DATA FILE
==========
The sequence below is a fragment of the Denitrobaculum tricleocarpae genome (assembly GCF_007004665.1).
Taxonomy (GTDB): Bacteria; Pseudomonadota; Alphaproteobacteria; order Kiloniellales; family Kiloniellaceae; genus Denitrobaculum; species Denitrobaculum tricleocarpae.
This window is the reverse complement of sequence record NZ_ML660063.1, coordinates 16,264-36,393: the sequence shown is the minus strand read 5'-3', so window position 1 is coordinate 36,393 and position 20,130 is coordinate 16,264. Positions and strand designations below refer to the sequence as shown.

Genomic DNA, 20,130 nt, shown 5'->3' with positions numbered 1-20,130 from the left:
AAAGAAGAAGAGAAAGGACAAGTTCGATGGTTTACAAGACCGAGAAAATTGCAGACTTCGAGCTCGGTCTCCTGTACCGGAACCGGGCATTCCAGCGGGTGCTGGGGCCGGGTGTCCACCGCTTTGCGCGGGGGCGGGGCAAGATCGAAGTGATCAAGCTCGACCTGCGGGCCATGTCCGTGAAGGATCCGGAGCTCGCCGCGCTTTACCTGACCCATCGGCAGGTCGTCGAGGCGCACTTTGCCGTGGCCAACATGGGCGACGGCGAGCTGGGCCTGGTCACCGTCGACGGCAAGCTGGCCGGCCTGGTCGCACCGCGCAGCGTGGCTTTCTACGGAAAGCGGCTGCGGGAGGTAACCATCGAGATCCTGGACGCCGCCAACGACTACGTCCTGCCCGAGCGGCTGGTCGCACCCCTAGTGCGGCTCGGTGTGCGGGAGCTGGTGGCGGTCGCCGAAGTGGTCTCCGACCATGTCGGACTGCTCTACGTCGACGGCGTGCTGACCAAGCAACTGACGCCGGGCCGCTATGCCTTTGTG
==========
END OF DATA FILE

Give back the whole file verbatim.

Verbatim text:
The sequence below is a fragment of the Denitrobaculum tricleocarpae genome (assembly GCF_007004665.1).
Taxonomy (GTDB): Bacteria; Pseudomonadota; Alphaproteobacteria; order Kiloniellales; family Kiloniellaceae; genus Denitrobaculum; species Denitrobaculum tricleocarpae.
This window is the reverse complement of sequence record NZ_ML660063.1, coordinates 16,264-36,393: the sequence shown is the minus strand read 5'-3', so window position 1 is coordinate 36,393 and position 20,130 is coordinate 16,264. Positions and strand designations below refer to the sequence as shown.

Genomic DNA, 20,130 nt, shown 5'->3' with positions numbered 1-20,130 from the left:
AAAGAAGAAGAGAAAGGACAAGTTCGATGGTTTACAAGACCGAGAAAATTGCAGACTTCGAGCTCGGTCTCCTGTACCGGAACCGGGCATTCCAGCGGGTGCTGGGGCCGGGTGTCCACCGCTTTGCGCGGGGGCGGGGCAAGATCGAAGTGATCAAGCTCGACCTGCGGGCCATGTCCGTGAAGGATCCGGAGCTCGCCGCGCTTTACCTGACCCATCGGCAGGTCGTCGAGGCGCACTTTGCCGTGGCCAACATGGGCGACGGCGAGCTGGGCCTGGTCACCGTCGACGGCAAGCTGGCCGGCCTGGTCGCACCGCGCAGCGTGGCTTTCTACGGAAAGCGGCTGCGGGAGGTAACCATCGAGATCCTGGACGCCGCCAACGACTACGTCCTGCCCGAGCGGCTGGTCGCACCCCTAGTGCGGCTCGGTGTGCGGGAGCTGGTGGCGGTCGCCGAAGTGGTCTCCGACCATGTCGGACTGCTCTACGTCGACGGCGTGCTGACCAAGCAACTGACGCCGGGCCGCTATGCCTTTGTG